I recently had the chance to visit Baltimore artist Soledad Salame’s studio, located in her Reservoir Hill home. The third floor of the house that she shares with her husband and collaborator, Michael Koryta, is a huge, light-filled space, replete with a printing press, painting supplies, neatly organized flat file, and a library of books and catalogues.
Salame is originally from Santiago, Chile and related to Baltimore approximately twenty years ago. She exhibits her work professionally in Baltimore at Goya Contemporary Gallery, and also exhibits nationally and internationally in many art fairs and museums. Salamé received her B.A. degree in Science and Humanities in 1972 in Santiago, Chile and has been the recipient of several scholarships, awards, and grants, including the Pollock Krasner Grant.
In 2001, she created a solo environmental installation in the National Museum of Bellas Artes in Santiago, Chile, entitled “In the Labyrinth of Solitude.” From 1999 to 2000, she participated in “Latin American Still Life, Reflections of Time and Place” at the Katonah Museum of Art and El Museo del Barrio in NY. In 1995 she participated in “Latin American Women Artists, 1915 – 1995,” which travelled to the Milwaukee Museum of Art, Denver Museum of Art, Phoenix Museum of Art, Miami Art Museum, and culminated at the National Museum of Women in The Arts, Washington, DC. In 1990, she was commissioned to create the set designs for the Baltimore Opera’s production of “Carmen”.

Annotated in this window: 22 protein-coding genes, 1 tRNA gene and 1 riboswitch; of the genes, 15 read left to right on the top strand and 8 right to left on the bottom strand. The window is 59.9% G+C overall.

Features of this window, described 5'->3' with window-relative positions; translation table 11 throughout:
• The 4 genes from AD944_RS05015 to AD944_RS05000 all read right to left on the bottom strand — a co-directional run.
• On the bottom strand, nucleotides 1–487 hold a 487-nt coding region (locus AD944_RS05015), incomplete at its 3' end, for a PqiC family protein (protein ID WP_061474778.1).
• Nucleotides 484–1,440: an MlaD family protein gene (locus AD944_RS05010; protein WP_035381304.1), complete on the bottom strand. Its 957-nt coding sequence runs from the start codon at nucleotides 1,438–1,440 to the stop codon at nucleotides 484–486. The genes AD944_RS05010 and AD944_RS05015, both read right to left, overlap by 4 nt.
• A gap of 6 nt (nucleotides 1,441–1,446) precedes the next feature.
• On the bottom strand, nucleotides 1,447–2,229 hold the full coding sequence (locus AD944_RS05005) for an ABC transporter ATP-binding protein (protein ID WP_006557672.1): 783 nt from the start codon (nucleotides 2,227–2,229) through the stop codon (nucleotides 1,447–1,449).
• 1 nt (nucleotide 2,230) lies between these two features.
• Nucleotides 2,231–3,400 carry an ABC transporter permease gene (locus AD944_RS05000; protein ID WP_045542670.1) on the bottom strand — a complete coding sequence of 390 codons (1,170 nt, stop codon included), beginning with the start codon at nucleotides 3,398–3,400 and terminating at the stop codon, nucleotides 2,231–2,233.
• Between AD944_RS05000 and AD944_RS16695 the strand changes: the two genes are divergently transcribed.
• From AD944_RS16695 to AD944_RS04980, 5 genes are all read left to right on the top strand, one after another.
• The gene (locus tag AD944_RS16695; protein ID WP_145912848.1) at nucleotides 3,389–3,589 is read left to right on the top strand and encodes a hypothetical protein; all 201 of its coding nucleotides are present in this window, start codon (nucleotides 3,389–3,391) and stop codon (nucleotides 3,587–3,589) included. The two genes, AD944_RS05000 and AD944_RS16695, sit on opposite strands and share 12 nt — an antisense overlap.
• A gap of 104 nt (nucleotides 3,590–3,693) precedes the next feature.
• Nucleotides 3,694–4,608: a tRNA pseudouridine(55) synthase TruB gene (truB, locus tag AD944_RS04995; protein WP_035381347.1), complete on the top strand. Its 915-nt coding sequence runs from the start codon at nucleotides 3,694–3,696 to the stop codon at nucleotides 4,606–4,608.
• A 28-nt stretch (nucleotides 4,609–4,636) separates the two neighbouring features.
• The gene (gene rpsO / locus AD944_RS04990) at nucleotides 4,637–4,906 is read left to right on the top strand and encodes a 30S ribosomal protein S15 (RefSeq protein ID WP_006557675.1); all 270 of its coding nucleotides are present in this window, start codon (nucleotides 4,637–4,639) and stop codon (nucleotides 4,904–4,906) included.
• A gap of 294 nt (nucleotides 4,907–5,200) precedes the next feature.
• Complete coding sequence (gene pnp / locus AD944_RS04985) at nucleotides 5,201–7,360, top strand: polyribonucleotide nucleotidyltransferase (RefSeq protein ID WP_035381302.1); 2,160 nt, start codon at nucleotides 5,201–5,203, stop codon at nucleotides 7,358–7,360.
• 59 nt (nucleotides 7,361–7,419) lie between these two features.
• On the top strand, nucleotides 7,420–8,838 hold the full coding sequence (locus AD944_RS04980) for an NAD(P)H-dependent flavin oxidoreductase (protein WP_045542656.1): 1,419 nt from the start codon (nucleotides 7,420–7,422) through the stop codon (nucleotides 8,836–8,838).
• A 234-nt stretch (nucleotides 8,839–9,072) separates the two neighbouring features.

Her work is represented in private and public collections, including the National Museum of Women in the Arts in Washington, DC, The Baltimore Museum of Art, and the University of Essex, UK. Published references include Latin Anerican Art in the Twentieth Century by Edward J. Sullivan, the St, James Guide to Hispanic Artists 2002, by Thomas Riggs, and Latin American Women Artists of the United States, 1999 by Robert Henkes.
Salame has recently starting giving printmaking workshops in her studio to limited numbers. Al Zaruba, another Baltimore artist attending the workshop and said, “Recently I took part in a wonderful new printmaking workshop in the light filled, white on white studio of the artist, Soledad Saleme, who recently had a gorgeous show at Goya Contemporary. She specializes in solar etching and monoprints and limits each class to five people- perfect for a 3-day intensive plunge into the process. Each class has had a wonderful mix of painters, photographers, jewelers, sculptors and architects.”
Zaruba also said, “My work took on a surprising new fluid organic quality; ideas arose about returning to painting, even as I’m now considering using more of my photography as a basis for solar etching. The difference between a quality gyclee print of an image- and an actual etching of the same image is enormous. Solar etching lifts the image into something more authentic, mysterious and original. The end result is a quality set of great prints, and a wealth of new ideas. Highly recommended!”
For further information about the workshops, contact Soledad by email at email@example.com. New workshops take place the last weekend of each month. To see images from Soledad’s workshops, click here.